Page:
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Sources of Laetrile in Food

by
author image Sharon Perkins
A registered nurse with more than 25 years of experience in oncology, labor/delivery, neonatal intensive care, infertility and ophthalmology, Sharon Perkins has also coauthored and edited numerous health books for the Wiley "Dummies" series. Perkins also has extensive experience working in home health with medically fragile pediatric patients.
Sources of Laetrile in Food
Some fruits supply high amounts of amygdalin, sometimes called B-17. Photo Credit Hemera Technologies/Photos.com/Getty Images

Laetrile, also known as B-17, isn't a vitamin at all, but rather a chemically-modified form of a substance called amygdalin. Laetrile does not occur naturally in any foods, although amygdalin does. Laetrile, used as a popular alternative cancer treatment, has shown no benefit for this in clinical studies. Amygdalin, a compound containing cyanide, is not a vitamin because it does not meet the accepted definition of an essential element which must be obtained from dietary sources. Amygdalin does exist naturally in some foods; it usually has a bitter taste. Do not increase your amygdalin intake without talking to your physician.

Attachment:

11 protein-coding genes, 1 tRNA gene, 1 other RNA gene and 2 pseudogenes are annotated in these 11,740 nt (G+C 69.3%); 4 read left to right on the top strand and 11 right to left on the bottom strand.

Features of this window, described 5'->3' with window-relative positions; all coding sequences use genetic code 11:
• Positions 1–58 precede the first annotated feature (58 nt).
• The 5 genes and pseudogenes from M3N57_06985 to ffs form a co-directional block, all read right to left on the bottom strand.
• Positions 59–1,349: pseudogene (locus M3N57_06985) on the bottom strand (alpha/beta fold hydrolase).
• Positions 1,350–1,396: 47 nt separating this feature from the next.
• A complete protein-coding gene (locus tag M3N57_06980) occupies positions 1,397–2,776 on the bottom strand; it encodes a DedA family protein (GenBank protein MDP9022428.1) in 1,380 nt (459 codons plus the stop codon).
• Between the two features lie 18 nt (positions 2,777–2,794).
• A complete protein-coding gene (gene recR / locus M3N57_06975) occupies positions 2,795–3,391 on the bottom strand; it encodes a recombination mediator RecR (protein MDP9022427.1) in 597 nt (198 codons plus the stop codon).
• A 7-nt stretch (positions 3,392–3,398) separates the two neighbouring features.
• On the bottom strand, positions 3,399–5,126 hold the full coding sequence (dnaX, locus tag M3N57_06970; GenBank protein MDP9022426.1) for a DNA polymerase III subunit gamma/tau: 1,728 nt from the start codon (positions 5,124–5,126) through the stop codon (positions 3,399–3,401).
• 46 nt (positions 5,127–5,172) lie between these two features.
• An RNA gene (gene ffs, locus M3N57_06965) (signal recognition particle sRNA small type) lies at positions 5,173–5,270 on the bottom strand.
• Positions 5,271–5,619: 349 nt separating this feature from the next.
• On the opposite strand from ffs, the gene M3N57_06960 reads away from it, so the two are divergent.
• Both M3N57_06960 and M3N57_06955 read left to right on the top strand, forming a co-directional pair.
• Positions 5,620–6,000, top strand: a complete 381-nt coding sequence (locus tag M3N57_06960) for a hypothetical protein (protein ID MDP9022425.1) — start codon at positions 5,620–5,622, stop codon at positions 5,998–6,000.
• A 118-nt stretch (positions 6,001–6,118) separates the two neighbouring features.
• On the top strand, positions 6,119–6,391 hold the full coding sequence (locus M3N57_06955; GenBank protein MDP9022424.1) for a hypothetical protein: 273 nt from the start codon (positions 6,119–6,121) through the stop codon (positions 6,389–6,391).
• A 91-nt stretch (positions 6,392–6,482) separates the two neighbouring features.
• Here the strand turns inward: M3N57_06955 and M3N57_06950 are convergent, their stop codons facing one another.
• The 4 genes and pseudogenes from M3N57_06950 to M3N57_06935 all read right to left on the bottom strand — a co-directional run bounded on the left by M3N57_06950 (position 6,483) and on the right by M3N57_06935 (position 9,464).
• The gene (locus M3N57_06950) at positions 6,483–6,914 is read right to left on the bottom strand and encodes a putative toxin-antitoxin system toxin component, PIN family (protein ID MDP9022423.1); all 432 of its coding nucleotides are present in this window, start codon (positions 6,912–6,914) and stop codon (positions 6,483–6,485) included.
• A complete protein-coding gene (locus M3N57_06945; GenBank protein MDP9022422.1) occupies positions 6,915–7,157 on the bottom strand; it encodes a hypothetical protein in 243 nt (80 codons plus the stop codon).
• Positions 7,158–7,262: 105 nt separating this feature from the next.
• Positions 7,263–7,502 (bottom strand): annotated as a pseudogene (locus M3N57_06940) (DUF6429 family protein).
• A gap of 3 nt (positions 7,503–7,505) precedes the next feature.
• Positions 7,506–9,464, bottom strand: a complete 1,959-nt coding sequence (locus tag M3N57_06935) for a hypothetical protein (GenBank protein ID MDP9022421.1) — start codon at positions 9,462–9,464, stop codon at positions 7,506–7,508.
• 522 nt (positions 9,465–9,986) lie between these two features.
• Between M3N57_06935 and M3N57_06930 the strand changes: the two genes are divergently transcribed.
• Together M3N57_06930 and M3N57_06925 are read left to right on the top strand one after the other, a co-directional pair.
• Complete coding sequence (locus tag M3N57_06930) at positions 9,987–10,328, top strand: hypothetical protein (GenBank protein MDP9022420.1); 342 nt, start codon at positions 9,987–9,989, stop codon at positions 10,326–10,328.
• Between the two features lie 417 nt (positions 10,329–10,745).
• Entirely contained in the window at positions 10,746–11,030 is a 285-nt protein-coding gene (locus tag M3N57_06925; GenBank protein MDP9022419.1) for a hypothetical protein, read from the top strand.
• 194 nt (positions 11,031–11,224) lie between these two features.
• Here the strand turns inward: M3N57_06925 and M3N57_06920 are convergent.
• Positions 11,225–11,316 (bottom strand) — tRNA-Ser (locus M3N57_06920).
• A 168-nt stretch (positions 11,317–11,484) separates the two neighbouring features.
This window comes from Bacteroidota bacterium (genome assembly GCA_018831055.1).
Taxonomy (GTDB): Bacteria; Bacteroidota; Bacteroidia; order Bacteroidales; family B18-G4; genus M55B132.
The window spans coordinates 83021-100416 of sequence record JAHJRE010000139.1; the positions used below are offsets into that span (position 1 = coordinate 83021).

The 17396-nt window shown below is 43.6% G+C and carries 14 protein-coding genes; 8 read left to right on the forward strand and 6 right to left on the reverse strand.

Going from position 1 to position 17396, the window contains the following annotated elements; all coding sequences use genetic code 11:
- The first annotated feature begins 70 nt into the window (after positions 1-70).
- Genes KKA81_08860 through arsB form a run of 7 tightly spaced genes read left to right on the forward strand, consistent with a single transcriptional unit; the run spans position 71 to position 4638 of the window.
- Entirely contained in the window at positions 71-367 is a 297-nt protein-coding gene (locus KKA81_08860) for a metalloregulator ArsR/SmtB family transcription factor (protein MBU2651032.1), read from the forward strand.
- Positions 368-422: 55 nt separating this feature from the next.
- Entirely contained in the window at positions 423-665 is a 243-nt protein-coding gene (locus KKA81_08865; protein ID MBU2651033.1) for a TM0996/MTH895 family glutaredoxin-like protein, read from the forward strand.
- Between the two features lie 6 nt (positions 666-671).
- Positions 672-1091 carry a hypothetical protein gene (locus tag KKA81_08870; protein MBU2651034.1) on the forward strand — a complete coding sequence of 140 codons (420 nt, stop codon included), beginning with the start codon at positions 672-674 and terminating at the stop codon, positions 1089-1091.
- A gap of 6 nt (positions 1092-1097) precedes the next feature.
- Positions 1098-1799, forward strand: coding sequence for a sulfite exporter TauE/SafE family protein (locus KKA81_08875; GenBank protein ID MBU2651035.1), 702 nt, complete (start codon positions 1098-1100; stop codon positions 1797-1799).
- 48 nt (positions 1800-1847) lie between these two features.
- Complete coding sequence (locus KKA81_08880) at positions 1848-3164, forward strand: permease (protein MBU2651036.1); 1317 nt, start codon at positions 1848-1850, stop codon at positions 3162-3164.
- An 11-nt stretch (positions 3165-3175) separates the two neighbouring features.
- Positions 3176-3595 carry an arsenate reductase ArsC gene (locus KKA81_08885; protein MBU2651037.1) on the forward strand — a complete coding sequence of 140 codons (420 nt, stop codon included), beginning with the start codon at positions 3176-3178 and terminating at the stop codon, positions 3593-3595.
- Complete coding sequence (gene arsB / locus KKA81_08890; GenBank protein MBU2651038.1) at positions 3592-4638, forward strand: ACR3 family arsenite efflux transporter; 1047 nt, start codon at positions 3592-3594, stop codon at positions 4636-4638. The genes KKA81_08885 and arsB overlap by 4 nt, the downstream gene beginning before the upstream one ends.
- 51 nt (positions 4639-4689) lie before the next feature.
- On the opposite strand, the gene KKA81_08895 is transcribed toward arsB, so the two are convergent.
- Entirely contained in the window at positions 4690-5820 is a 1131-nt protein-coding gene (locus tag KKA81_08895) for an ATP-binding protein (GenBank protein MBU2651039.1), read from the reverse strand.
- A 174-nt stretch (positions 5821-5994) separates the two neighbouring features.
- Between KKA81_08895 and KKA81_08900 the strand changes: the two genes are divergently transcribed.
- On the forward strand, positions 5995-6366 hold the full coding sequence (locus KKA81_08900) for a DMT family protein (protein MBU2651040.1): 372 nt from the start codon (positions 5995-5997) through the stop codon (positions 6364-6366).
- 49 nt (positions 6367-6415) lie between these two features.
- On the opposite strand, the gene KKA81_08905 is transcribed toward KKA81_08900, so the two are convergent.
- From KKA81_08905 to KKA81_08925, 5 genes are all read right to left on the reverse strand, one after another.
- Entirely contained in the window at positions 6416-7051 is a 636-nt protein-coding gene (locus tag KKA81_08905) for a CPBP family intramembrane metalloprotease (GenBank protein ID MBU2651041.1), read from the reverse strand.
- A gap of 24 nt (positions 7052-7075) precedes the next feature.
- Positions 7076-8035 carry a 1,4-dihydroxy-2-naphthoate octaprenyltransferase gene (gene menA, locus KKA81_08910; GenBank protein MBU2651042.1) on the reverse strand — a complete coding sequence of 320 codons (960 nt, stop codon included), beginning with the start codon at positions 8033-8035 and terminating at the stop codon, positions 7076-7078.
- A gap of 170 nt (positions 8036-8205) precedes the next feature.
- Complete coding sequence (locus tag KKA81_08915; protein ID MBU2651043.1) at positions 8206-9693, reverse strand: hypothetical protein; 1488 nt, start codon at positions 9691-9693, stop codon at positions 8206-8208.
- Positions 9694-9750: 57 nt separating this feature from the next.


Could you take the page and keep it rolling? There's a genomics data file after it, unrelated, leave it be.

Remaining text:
Seeds

Seeds and pits may not be part of many people's diet, and there's good reason for them not to be. Seeds and pits high in amygdalin can cause cyanide poisoning if you eat enough of them. Eating as few as 10 kernels from the center of an apricot pit can cause cyanide poisoning, the American College of Health Science states. Other pits and seeds high in amygdalin, but also potentially high in cyanide, include apple, cherry, peach, pear and plum seeds. Flaxseed, millet seed and buckwheat contains medium amounts of amygdalin, according to Vitamin B17.org -- a site dedicated to the use of Laetrile in cancer treatment. Do not consume seeds without discussing it first with your medical practitioner; cyanide poisoning can kill you.

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Fruits

Fruit sources high in amygdalin include crabapples, wild blackberries and Swedish cranberries. A high amount of amygdalin is listed by Vitamin B17.org as containing more than 500 mg of nitriloside per 100 g serving. Nitriloside is a term coined by the founders of the Laetrile movement to describe water-soluble compounds called Beta-cyanophoric glycosides. Raspberries, elderberries, currants, mulberries, wild strawberries and huckleberries contain medium amounts, defined as more than 100 mg of nitriloside per 100 g.

Sprouts

Sprouts often contain amygdalin in medium to high amounts. Bamboo sprouts are listed as having high amounts, while alfalfa, fava, garbanzo and mung sprouts contain medium amounts.

Nuts

Of the nuts that contain amygdalin, bitter almond contains the highest amounts, but macadamia nuts, cashews and pecans also supply amygdalin.

Beans

Beans that supply medium to high amounts of amygdalin include fava, mung, lentils and Burma lima beans.

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